"Talks a good game about freedom when out of power, but once he’s in – bam! Everyone's enslaved in the human-flourishing mines."

OT17: Their Hand Is At Your Threads, Yet Ye See Them Not

(source)

This is the semimonthly open thread. Post about anything you want, ask random questions, whatever. Also:

1. I’ll be pretty busy at work for the next few months, so expect a lower volume of blogging.

2. Comments of the week expand on the discussion of what is a “religion” vs. a “culture”, and bring up the importance of narrative and whether you can base a country on it.

I don’t know if Ozy’s still posting open threads on their blog. If they do, I’ll link it.

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843 Responses to OT17: Their Hand Is At Your Threads, Yet Ye See Them Not

  1. darxan says:

    [deleted – I think I know who does this stuff and I don’t want to encourage him – SA]

  2. Gundam Yeti says:

    Has you ever read The Ones Who Walk Away from Omelas?

    http://engl210-deykute.wikispaces.umb.edu/file/view/omelas.pdf

    Somebody mentioned it in the post on Extremism in Thought Experiments as being overly sentimental. I can’t help but think of it as a very Archipelago micro nation type of thing that you would love.

    I have an ongoing fight with my friend about it. I say you should actually stay in Omelas, because if too many people leave they’ll just get together to create a regular, non magical, non perfect human society which will result in even more oppression and even more misery than just the boy in the closet. Then he tells me I’m missing the point of the story and I say “I get the point of the story I just disagree with it” I would be interested to see your thoughts on it.

    • Samuel Skinner says:

      It’s been mentioned several times.

      It seems to be an argument against utilitarianism consequentialism. If you accepted utilitarianism, you’ll think it is acceptable and not worth leaving over(although improvement is always worth pursuing), if you don’t accept utilitarianism you will view it the opposite way.

      • Drake. says:

        i’m… not sure that’s true. well, maybe as an auxiliary point, but i don’t think it’s the purpose of the piece. i’ve always read it like a sort of “all happiness must come at the cost of someone else’s suffering” kind of thing (or at least, “we find it difficult to imagine happiness without commensurate suffering). the question it poses isn’t “is this acceptable” and more “are you willing to bring someone else pain, if it would mean that you would be happy”. the ones that walk away, then, are the people who would sacrifice their own needs if they came at the cost of another. i think.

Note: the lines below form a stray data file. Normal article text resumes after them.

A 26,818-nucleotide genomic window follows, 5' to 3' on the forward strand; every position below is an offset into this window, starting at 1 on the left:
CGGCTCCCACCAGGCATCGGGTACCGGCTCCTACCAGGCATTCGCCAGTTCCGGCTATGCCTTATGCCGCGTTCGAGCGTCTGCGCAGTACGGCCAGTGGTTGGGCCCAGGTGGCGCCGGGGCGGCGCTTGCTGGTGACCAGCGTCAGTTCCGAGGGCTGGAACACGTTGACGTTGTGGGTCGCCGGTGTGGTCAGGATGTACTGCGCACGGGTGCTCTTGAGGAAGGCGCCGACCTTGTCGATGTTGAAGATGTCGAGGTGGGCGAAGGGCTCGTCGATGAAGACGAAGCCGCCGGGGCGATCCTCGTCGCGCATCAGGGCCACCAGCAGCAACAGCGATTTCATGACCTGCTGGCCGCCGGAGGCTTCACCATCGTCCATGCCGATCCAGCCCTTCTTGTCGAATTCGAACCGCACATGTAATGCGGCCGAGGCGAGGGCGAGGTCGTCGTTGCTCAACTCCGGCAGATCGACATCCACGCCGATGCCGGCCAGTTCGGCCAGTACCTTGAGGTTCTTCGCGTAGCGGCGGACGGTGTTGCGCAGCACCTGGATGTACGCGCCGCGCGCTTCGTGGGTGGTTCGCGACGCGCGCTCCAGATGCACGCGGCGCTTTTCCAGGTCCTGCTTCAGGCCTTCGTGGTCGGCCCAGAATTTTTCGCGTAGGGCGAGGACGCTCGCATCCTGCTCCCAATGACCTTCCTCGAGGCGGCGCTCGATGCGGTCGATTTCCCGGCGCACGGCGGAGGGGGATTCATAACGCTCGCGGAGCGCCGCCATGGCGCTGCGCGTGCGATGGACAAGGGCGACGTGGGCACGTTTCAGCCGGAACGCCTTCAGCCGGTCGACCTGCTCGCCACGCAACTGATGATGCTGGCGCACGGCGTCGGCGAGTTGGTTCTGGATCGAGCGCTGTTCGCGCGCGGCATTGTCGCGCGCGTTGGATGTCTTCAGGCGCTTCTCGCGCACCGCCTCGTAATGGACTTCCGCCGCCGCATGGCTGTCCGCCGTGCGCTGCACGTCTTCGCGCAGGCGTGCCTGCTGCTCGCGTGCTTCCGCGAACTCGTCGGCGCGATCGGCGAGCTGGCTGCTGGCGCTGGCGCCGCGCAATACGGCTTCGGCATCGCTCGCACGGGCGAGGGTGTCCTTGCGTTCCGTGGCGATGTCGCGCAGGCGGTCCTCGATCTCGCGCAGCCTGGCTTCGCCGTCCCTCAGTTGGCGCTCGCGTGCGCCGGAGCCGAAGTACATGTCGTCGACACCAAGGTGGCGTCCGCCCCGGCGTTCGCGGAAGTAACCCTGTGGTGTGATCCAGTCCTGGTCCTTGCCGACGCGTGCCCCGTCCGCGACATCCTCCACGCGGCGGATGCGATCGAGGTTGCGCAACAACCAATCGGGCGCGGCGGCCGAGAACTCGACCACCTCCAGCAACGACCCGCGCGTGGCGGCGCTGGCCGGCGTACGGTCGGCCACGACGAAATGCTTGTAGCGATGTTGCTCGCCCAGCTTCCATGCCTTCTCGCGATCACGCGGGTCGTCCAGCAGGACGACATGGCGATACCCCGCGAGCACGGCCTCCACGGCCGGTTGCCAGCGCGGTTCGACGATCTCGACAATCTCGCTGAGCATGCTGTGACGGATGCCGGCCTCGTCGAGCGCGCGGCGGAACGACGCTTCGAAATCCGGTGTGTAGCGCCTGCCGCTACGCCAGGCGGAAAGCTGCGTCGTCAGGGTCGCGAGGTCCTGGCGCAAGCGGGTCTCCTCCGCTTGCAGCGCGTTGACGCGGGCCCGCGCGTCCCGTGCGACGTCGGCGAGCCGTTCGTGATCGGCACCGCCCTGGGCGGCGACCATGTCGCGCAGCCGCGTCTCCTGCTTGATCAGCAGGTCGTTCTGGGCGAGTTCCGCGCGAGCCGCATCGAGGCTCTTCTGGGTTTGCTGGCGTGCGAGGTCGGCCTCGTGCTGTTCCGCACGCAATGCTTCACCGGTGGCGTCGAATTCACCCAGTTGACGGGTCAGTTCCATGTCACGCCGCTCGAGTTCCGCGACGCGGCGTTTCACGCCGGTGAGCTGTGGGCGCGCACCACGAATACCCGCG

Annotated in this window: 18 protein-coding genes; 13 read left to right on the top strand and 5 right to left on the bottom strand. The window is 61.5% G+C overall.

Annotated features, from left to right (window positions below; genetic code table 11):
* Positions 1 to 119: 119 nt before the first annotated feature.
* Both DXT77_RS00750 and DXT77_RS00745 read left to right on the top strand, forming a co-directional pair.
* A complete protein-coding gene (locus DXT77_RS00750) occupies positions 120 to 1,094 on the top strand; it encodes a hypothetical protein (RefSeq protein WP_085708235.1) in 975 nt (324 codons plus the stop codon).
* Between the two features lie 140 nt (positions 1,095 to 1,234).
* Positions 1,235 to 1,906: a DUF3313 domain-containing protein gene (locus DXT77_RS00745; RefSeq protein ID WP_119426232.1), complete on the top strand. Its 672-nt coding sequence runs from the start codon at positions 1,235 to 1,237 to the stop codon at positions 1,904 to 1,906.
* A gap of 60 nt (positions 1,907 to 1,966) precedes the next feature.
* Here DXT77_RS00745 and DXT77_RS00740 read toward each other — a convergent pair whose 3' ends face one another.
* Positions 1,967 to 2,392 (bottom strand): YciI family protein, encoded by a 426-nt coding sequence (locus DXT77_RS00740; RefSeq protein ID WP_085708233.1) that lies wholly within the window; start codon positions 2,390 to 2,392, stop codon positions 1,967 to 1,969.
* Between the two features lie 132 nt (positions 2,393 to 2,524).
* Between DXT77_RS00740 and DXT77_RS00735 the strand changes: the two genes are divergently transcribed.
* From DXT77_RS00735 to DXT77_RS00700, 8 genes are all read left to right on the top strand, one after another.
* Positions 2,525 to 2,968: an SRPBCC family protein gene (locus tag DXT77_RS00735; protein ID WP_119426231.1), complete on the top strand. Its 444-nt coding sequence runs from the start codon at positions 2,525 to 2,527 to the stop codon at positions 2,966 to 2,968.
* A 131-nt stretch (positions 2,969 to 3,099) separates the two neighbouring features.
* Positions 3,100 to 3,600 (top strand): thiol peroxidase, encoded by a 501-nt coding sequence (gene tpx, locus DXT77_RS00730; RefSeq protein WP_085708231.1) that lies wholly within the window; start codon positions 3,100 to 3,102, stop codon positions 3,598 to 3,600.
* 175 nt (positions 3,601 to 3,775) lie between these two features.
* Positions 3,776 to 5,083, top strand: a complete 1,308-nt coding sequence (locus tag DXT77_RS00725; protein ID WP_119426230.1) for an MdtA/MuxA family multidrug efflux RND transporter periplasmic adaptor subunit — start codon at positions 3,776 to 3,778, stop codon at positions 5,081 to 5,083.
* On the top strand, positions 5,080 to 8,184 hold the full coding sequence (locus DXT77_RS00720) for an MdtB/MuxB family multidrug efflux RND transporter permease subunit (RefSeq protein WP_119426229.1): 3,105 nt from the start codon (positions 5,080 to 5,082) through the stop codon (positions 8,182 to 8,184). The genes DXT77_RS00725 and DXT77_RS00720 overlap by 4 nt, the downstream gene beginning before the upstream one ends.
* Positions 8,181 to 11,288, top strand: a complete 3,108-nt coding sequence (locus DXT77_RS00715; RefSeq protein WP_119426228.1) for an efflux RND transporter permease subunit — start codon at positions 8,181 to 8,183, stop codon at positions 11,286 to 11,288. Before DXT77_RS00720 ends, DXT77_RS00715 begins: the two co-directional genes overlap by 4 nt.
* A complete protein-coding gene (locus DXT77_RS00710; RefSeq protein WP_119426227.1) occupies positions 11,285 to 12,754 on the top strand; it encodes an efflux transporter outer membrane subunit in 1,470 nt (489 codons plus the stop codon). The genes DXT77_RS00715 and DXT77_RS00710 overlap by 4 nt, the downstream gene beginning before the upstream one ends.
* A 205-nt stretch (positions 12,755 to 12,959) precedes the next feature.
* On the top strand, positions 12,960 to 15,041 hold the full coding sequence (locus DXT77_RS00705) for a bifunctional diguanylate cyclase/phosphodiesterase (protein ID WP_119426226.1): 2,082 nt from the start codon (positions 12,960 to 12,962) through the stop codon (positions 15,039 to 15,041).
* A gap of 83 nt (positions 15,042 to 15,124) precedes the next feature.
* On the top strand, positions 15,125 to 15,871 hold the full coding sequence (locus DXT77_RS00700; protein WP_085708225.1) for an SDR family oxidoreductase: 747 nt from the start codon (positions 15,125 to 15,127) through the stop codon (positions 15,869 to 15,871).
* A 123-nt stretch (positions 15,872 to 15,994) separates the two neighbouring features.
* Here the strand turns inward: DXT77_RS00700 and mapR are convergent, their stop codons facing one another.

• Samuel Skinner says:

          The problem with that interpretation is the kid is still in pain. So walking away doesn’t change that while in the real world not doing certain actions does actually have an impact, even if it is small (each person who doesn’t buy a blood diamond reduces the amount of money to fight over).

          • Tracy W says:

            Of course each person who doesn’t buy a “blood diamond” reduces the amount of money that diamond miners have to buy their kids’ food.

          • Samuel Skinner says:

            No it doesn’t; they are already presumably being paid subsistence wages with the surplus being skimmed of by warlords.

          • not_all_environmentalists says:

            In near-Golden Age SF, the ones who walked away would be building their own base in Galt’s Gulch to attack Omelas at face value. One faction among them would say, “What about the demon who must be maintaining this?” The hero, who saw through the hoax, would find a win/win.

            Hm, this sounds like a Buddhist parable.

          • 27chaos says:

            The Ones Who Fight Omelas

          • Tracy W says:

            @Samuel Skinner: And if the warlords aren’t getting money from the diamond mining, why would they bother paying miners anything? Indeed, why not steal what the miners have left?

          • Samuel Skinner says: